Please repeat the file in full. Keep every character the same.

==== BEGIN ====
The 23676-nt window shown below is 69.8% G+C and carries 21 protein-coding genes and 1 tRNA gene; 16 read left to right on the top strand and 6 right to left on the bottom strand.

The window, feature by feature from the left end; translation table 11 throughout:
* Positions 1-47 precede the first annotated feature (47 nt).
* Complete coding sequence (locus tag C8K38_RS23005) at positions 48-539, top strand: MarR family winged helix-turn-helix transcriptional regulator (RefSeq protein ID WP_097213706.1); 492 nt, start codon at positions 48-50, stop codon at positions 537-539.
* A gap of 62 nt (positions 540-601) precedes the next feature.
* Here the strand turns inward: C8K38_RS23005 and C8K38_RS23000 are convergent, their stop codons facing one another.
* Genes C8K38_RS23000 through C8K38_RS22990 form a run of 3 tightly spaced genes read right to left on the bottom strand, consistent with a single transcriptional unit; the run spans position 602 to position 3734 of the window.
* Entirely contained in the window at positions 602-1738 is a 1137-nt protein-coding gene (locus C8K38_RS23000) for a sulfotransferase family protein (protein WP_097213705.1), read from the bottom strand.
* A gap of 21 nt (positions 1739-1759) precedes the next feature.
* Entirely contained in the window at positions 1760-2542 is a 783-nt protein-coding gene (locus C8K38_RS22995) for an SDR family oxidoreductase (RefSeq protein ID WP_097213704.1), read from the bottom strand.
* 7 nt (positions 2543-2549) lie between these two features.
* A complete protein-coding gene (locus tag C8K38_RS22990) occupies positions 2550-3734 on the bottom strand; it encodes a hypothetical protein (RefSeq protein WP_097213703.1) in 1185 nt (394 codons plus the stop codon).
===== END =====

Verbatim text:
The 23676-nt window shown below is 69.8% G+C and carries 21 protein-coding genes and 1 tRNA gene; 16 read left to right on the top strand and 6 right to left on the bottom strand.

The window, feature by feature from the left end; translation table 11 throughout:
* Positions 1-47 precede the first annotated feature (47 nt).
* Complete coding sequence (locus tag C8K38_RS23005) at positions 48-539, top strand: MarR family winged helix-turn-helix transcriptional regulator (RefSeq protein ID WP_097213706.1); 492 nt, start codon at positions 48-50, stop codon at positions 537-539.
* A gap of 62 nt (positions 540-601) precedes the next feature.
* Here the strand turns inward: C8K38_RS23005 and C8K38_RS23000 are convergent, their stop codons facing one another.
* Genes C8K38_RS23000 through C8K38_RS22990 form a run of 3 tightly spaced genes read right to left on the bottom strand, consistent with a single transcriptional unit; the run spans position 602 to position 3734 of the window.
* Entirely contained in the window at positions 602-1738 is a 1137-nt protein-coding gene (locus C8K38_RS23000) for a sulfotransferase family protein (protein WP_097213705.1), read from the bottom strand.
* A gap of 21 nt (positions 1739-1759) precedes the next feature.
* Entirely contained in the window at positions 1760-2542 is a 783-nt protein-coding gene (locus C8K38_RS22995) for an SDR family oxidoreductase (RefSeq protein ID WP_097213704.1), read from the bottom strand.
* 7 nt (positions 2543-2549) lie between these two features.
* A complete protein-coding gene (locus tag C8K38_RS22990) occupies positions 2550-3734 on the bottom strand; it encodes a hypothetical protein (RefSeq protein WP_097213703.1) in 1185 nt (394 codons plus the stop codon).